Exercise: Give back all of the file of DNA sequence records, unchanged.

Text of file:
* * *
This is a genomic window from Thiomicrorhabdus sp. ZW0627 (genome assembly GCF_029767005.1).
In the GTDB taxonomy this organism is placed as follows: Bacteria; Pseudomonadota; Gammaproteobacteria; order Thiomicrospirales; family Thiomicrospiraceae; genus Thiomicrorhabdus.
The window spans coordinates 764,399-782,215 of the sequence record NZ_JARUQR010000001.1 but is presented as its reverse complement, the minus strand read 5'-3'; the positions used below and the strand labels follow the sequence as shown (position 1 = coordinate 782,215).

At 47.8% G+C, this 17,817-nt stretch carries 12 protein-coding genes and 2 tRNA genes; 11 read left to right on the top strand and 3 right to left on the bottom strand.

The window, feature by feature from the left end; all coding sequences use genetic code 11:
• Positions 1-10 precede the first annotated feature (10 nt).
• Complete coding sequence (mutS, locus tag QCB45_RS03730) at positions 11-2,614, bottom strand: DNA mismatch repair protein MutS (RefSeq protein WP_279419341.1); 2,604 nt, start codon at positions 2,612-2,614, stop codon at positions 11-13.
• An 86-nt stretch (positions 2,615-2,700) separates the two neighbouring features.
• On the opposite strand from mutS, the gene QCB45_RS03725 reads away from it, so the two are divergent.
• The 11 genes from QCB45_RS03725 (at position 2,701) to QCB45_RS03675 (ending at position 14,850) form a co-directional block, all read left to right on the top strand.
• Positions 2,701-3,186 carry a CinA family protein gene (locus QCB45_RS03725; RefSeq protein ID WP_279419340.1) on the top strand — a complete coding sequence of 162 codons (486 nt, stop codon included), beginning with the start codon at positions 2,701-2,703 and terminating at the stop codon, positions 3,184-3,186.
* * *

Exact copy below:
This is a genomic window from Thiomicrorhabdus sp. ZW0627 (genome assembly GCF_029767005.1).
In the GTDB taxonomy this organism is placed as follows: Bacteria; Pseudomonadota; Gammaproteobacteria; order Thiomicrospirales; family Thiomicrospiraceae; genus Thiomicrorhabdus.
The window spans coordinates 764,399-782,215 of the sequence record NZ_JARUQR010000001.1 but is presented as its reverse complement, the minus strand read 5'-3'; the positions used below and the strand labels follow the sequence as shown (position 1 = coordinate 782,215).

At 47.8% G+C, this 17,817-nt stretch carries 12 protein-coding genes and 2 tRNA genes; 11 read left to right on the top strand and 3 right to left on the bottom strand.

The window, feature by feature from the left end; all coding sequences use genetic code 11:
• Positions 1-10 precede the first annotated feature (10 nt).
• Complete coding sequence (mutS, locus tag QCB45_RS03730) at positions 11-2,614, bottom strand: DNA mismatch repair protein MutS (RefSeq protein WP_279419341.1); 2,604 nt, start codon at positions 2,612-2,614, stop codon at positions 11-13.
• An 86-nt stretch (positions 2,615-2,700) separates the two neighbouring features.
• On the opposite strand from mutS, the gene QCB45_RS03725 reads away from it, so the two are divergent.
• The 11 genes from QCB45_RS03725 (at position 2,701) to QCB45_RS03675 (ending at position 14,850) form a co-directional block, all read left to right on the top strand.
• Positions 2,701-3,186 carry a CinA family protein gene (locus QCB45_RS03725; RefSeq protein ID WP_279419340.1) on the top strand — a complete coding sequence of 162 codons (486 nt, stop codon included), beginning with the start codon at positions 2,701-2,703 and terminating at the stop codon, positions 3,184-3,186.